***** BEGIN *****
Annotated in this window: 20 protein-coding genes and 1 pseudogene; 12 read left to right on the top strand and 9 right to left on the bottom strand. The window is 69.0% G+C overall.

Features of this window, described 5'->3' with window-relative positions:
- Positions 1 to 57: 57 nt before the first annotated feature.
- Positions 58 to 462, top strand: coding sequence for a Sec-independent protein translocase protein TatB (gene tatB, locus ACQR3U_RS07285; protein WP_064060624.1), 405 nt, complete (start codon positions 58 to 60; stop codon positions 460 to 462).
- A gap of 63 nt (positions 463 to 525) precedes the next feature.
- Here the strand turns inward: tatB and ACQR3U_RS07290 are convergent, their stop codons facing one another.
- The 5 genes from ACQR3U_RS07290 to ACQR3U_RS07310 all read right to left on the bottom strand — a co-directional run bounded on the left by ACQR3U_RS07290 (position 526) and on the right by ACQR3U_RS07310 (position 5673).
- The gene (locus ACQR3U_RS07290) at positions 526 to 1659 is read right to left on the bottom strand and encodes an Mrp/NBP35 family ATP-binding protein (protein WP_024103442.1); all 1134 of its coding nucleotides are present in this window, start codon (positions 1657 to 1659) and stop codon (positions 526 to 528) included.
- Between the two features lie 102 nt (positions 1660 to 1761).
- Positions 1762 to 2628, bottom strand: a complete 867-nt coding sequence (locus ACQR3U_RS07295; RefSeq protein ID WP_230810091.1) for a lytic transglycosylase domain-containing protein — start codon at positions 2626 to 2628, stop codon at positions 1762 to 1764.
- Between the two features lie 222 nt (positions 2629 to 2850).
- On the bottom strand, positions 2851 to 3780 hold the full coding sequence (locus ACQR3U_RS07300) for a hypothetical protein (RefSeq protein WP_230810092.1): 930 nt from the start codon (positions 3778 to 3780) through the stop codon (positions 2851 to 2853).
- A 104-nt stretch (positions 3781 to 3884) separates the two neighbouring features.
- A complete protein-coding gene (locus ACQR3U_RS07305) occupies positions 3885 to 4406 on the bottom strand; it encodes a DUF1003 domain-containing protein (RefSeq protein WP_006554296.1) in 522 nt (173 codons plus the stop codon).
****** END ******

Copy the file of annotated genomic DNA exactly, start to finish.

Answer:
Annotated in this window: 20 protein-coding genes and 1 pseudogene; 12 read left to right on the top strand and 9 right to left on the bottom strand. The window is 69.0% G+C overall.

Features of this window, described 5'->3' with window-relative positions:
- Positions 1 to 57: 57 nt before the first annotated feature.
- Positions 58 to 462, top strand: coding sequence for a Sec-independent protein translocase protein TatB (gene tatB, locus ACQR3U_RS07285; protein WP_064060624.1), 405 nt, complete (start codon positions 58 to 60; stop codon positions 460 to 462).
- A gap of 63 nt (positions 463 to 525) precedes the next feature.
- Here the strand turns inward: tatB and ACQR3U_RS07290 are convergent, their stop codons facing one another.
- The 5 genes from ACQR3U_RS07290 to ACQR3U_RS07310 all read right to left on the bottom strand — a co-directional run bounded on the left by ACQR3U_RS07290 (position 526) and on the right by ACQR3U_RS07310 (position 5673).
- The gene (locus ACQR3U_RS07290) at positions 526 to 1659 is read right to left on the bottom strand and encodes an Mrp/NBP35 family ATP-binding protein (protein WP_024103442.1); all 1134 of its coding nucleotides are present in this window, start codon (positions 1657 to 1659) and stop codon (positions 526 to 528) included.
- Between the two features lie 102 nt (positions 1660 to 1761).
- Positions 1762 to 2628, bottom strand: a complete 867-nt coding sequence (locus ACQR3U_RS07295; RefSeq protein ID WP_230810091.1) for a lytic transglycosylase domain-containing protein — start codon at positions 2626 to 2628, stop codon at positions 1762 to 1764.
- Between the two features lie 222 nt (positions 2629 to 2850).
- On the bottom strand, positions 2851 to 3780 hold the full coding sequence (locus ACQR3U_RS07300) for a hypothetical protein (RefSeq protein WP_230810092.1): 930 nt from the start codon (positions 3778 to 3780) through the stop codon (positions 2851 to 2853).
- A 104-nt stretch (positions 3781 to 3884) separates the two neighbouring features.
- A complete protein-coding gene (locus ACQR3U_RS07305) occupies positions 3885 to 4406 on the bottom strand; it encodes a DUF1003 domain-containing protein (RefSeq protein WP_006554296.1) in 522 nt (173 codons plus the stop codon).